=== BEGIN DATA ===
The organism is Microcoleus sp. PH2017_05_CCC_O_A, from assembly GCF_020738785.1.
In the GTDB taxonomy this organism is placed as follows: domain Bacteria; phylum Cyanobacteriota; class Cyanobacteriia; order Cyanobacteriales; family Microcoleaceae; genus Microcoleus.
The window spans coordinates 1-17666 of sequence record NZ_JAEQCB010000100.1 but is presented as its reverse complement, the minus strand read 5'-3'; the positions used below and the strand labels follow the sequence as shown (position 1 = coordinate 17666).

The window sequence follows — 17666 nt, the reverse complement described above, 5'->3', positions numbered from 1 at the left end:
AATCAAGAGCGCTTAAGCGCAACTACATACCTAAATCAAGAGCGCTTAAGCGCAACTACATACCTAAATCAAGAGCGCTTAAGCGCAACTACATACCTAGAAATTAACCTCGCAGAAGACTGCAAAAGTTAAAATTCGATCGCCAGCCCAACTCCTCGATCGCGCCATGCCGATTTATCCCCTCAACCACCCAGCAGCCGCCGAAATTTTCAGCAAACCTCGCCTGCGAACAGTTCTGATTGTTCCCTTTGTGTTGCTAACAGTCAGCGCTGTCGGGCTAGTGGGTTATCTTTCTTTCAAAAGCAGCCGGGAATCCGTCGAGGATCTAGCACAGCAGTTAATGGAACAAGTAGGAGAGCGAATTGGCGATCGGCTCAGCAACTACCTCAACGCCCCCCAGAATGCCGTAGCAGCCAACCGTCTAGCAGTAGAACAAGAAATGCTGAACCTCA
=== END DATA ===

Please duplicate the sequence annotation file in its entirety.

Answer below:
The organism is Microcoleus sp. PH2017_05_CCC_O_A, from assembly GCF_020738785.1.
In the GTDB taxonomy this organism is placed as follows: domain Bacteria; phylum Cyanobacteriota; class Cyanobacteriia; order Cyanobacteriales; family Microcoleaceae; genus Microcoleus.
The window spans coordinates 1-17666 of sequence record NZ_JAEQCB010000100.1 but is presented as its reverse complement, the minus strand read 5'-3'; the positions used below and the strand labels follow the sequence as shown (position 1 = coordinate 17666).

The window sequence follows — 17666 nt, the reverse complement described above, 5'->3', positions numbered from 1 at the left end:
AATCAAGAGCGCTTAAGCGCAACTACATACCTAAATCAAGAGCGCTTAAGCGCAACTACATACCTAAATCAAGAGCGCTTAAGCGCAACTACATACCTAGAAATTAACCTCGCAGAAGACTGCAAAAGTTAAAATTCGATCGCCAGCCCAACTCCTCGATCGCGCCATGCCGATTTATCCCCTCAACCACCCAGCAGCCGCCGAAATTTTCAGCAAACCTCGCCTGCGAACAGTTCTGATTGTTCCCTTTGTGTTGCTAACAGTCAGCGCTGTCGGGCTAGTGGGTTATCTTTCTTTCAAAAGCAGCCGGGAATCCGTCGAGGATCTAGCACAGCAGTTAATGGAACAAGTAGGAGAGCGAATTGGCGATCGGCTCAGCAACTACCTCAACGCCCCCCAGAATGCCGTAGCAGCCAACCGTCTAGCAGTAGAACAAGAAATGCTGAACCTCA